Simmered down in a spicy tomato-based sauce, the tender fillets of fish take on the exotic flavors of a classic Cajun specialty—Sheepshead Sauce Piquante.
So what’s a sheepshead, you might ask? Unless you are an experienced coastal fisherman along the shores of Louisiana, you may not have run into this species of Gulf finfish. With broad, vertical black stripes and teeth that resemble a human’s, a sheepshead is not especially pretty. And for that reason, you’ll seldom see them in stores or on restaurant menus.
But Captain Quincy Verret specializes in them. Under the brand Captain Quincy’s Seafood, he is one of several commercial fishermen that brings sheepshead to market.
From his processing plant on Bayou Dularge in Terrebonne Parish, he sells the fillets directly in vacuum-packed bags, and distributes them through Louisiana Direct Seafood retailers. You’ll find the flash-frozen fillets in the case at Gonsoulin Farm Store, The Market at Broussard Commons, and from Josh Boudreaux’s Southern Seafood. I recommend you call ahead to make sure they have it.
Sheepshead is a delicacy to those in the know. I recall catching them along the pilings in Lake Borgne while fishing for speckled trout, and I can assure you their white, firm flesh is tasty. They hold up to a long simmer and are perfect for my spicy Cajun recipe for Sheepshead Sauce Piquante.
Try this classic Cajun recipe and discover new flavors.
- 2 tablespoons vegetable oil
- 2 cups diced yellow onion
- 1 cup diced green bell pepper
- 1 cup diced celery
- 1 cup chopped flat-leaf parsley
- 1 tablespoon minced garlic
- 1 teaspoon cayenne
- 1 tablespoon Acadiana Table Cajun Seasoning Blend, see recipe here
- 3 cups seafood stock
- 2 tablespoons dark Cajun roux, such as Rox’s Roux
- 1 cup chopped ripe tomatoes
- 1 (10-ounce) can diced tomatoes and green chiles, drained, such as Rotel
- Kosher salt and freshly ground black pepper
- Dash of hot sauce
- 3 pounds sheepshead fillets, all bones removed
- 4 cups cooked Louisiana long-grain white rice, such as Supreme
- 1 cup diced green onion tops
- In a large Dutch oven or cast-iron pot with a tight-fitting lid over medium-high heat, add the oil along with the onion, bell pepper, and celery. Cook until the onions turn translucent, about 5 minutes. Add the parsley and garlic. Season with cayenne and Cajun seasoning.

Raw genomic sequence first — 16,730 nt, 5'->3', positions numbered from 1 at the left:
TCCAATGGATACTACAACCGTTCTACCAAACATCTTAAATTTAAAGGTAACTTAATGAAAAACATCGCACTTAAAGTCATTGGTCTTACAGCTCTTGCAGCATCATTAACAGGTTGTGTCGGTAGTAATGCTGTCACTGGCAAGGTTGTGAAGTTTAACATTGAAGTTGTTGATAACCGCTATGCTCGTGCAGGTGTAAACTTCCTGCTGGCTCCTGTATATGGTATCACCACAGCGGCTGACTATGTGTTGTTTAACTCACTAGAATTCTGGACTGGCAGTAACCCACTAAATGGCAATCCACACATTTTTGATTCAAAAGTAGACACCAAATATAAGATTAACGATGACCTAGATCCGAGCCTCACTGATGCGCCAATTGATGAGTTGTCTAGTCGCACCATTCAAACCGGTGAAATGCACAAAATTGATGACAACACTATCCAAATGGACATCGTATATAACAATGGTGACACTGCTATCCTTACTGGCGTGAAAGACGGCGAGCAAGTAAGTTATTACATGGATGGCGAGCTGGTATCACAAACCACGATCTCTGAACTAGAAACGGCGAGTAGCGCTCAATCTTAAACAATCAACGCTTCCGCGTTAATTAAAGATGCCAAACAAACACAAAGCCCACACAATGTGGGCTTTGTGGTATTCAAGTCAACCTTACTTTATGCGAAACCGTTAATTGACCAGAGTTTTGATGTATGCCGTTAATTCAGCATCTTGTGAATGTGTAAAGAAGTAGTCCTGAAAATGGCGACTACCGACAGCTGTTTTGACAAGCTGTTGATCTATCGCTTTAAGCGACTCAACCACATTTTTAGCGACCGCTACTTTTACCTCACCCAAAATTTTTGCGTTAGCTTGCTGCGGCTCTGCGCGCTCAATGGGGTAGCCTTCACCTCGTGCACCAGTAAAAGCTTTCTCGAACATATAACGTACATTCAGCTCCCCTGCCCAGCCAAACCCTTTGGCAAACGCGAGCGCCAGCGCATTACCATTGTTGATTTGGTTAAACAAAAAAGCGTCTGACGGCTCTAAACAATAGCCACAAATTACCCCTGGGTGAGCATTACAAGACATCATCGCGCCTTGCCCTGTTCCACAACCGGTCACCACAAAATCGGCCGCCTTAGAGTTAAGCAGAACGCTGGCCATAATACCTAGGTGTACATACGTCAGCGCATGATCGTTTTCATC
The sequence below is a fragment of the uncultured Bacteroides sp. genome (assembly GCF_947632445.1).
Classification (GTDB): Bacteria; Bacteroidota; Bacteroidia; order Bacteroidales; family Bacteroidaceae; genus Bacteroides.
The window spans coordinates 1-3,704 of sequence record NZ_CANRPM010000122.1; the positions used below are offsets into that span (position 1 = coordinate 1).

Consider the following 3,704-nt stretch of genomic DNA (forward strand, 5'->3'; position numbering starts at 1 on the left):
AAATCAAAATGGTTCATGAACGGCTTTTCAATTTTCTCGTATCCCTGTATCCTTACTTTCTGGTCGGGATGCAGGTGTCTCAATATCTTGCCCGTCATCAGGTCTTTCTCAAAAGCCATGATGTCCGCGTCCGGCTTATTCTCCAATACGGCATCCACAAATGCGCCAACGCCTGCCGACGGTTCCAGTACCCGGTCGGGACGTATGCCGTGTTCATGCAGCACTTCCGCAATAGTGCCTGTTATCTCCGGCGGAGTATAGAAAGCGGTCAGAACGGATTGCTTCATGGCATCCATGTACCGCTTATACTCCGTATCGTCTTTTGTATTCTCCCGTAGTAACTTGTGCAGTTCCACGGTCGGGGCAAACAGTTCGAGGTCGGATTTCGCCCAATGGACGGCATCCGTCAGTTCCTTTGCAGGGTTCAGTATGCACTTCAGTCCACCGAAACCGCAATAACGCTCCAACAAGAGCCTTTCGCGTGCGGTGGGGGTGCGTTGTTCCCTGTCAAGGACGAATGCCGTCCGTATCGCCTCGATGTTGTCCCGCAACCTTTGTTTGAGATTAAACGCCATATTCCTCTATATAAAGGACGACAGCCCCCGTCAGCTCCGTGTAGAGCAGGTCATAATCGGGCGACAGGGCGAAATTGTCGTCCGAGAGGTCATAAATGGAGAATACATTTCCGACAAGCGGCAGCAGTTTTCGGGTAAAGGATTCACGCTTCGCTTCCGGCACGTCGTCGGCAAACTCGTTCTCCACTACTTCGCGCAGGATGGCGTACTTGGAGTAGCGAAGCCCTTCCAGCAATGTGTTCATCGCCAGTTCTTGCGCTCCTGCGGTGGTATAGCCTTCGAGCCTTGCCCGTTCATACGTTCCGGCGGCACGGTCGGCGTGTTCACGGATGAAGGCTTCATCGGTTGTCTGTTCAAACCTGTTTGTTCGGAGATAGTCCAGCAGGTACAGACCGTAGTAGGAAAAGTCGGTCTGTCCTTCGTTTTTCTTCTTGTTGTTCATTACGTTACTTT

- Add the stock and roux; stir to dissolve the roux and bring to a boil.
- Add the tomatoes, Rotel, and stir.
- Lower the heat to a simmer, cover the pot, and cook for 1 hour, stirring every 10 to 15 minutes.
- Remove the lid, taste the sauce; adjust the seasoning with salt, pepper, and hot sauce.
- Just before serving, add the fish fillets and submerge them in the sauce. Bring the pot to a simmer and cook until the fish is cooked through, about 15 minutes. Be sure not to stir the fish to prevent it from breaking up.
- For serving, spoon pieces of fish and sauce over a mound of white rice; garnish with green onion tops.
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Sheepshead is a delicious white fish. Easy to catch around pilings; they eat the barnacles. As kids, we used to catch ’em with chunky peanut butter on bread dough balls. They were always under the bridge. Recipe ain’t bad. Mmmm!
Marsha Miller says
Bruce Thevenot says
During my childhood in Avoyelles Parish, my Dad would occasionally use gaspergou (freshwater drum) in a sauce piquant similar to this. He also would bake a larger gaspergou in the oven from time to time, albeit without a roux. Both dishes were superb. Fresh caught gaspergou were available intermittently from a fish market in Simmesport. They were caught, I believe, from either the Atchafalaya River or it’s tributary bayous. Your recipe makes me want to relive something like that experience. Thanks and all the best.
Dripping Springs, TX
What would be a good fish substitute if one lived in North Dakota? Here the sheepshead is a completely different fish. The sheepshead here is a freshwater drum.
George Graham says
Mike – While I’m not familiar with the local fish species in North Dakota, I urge you to choose a white flaky fish fillet rather than a firm, oily fish. All the best.